What do you think of when you think of falconry? In my head I see medieval knights atop warhorses with a raptor perched majestically on their chain mail clad arm. Obviously I have wild imagination issues. (Did people ever hunt with falcons from horseback? Probably not.) But even with my overactive imagination, I never really considered that people still practice falconry today. They do though, and author Rebecca O'Connor has written a beautiful memoir weaving falconry with her life.
The prologue opens with O'Connor and her peregrine out on a hunt. The falcon has injured a duck and O'Connor knows that she should put the duck out of its misery, as other professionals do, but she finds herself incapable of the quick, merciful pulling out of the duck's heart, wondering instead just who exactly she in relation to to this quick and impressive falcon, master, partner, or servant. From this somewhat grisly but introspective beginning, O'Connor peers into the very heart of her life, her love of birds, and the seductive appeal of the centuries old art of falconry.
Intertwined with the story of buying and training a peregrine, an act equal parts skill, luck, and trust, is the story of O'Connor's life with her falconer boyfriend, her somehwat estranged mother, and the grandfather who introduced her to and fostered her love of birds. While the chapters on the raising and training of Anakin were fascinating, the portions where O'Connor reflects on how her life is wrapped up in the majesty and religious experience of hunting with her bird are equally appealing. She has woven the threads of her life and relationships skillfully around and through the story of the frustrating and magnificent bird. Her descriptions of the natural world, the nature of prey and predator, and the delicate balance that exists between us all, human and animal, are lush and vivid, evocative and elusive, thoughtful and startlingly insightful.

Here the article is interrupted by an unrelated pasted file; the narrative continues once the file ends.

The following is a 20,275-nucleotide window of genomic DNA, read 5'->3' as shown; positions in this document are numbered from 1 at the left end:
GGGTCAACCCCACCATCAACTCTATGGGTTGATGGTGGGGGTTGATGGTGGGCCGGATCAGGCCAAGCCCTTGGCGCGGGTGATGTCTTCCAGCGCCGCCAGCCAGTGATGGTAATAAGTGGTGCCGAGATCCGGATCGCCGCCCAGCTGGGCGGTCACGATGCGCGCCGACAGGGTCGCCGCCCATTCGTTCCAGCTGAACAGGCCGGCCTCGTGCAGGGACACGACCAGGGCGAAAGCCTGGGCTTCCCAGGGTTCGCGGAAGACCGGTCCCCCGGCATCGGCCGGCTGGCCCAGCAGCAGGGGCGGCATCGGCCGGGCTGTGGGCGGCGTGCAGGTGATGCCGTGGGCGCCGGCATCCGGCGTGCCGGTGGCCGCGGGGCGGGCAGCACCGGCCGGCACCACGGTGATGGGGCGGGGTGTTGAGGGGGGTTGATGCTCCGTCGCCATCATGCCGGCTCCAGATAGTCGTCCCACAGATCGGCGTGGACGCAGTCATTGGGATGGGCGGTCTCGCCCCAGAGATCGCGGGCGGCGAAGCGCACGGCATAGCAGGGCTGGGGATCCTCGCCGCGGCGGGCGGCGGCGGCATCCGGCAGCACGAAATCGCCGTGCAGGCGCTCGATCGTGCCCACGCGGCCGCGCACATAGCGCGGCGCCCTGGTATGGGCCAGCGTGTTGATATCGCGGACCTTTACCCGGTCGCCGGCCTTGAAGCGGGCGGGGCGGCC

It was lovely to be let into the world of this slight memoir and to examine the arc of relationships through the world of falconry. O'Connor's choice of working in concert with Anakin seems to mirror her own conscious choice to build a relationship with her mother. And although this metaphor could seem forced, it doesn't. It simply works and works beautifully. The writing is lyrical and yet somehow spare at the same time. The revealing nature of O'Connor's struggles with training Anakin let the reader into her life and head and also cause much self-reflection as well. This hypnotic glimpse into an ancient pastime will entrance more than just the falconry community. It should please anyone interested in memoirs.
Thanks to author Rebecca O'Connor for sending me a copy of the book for review.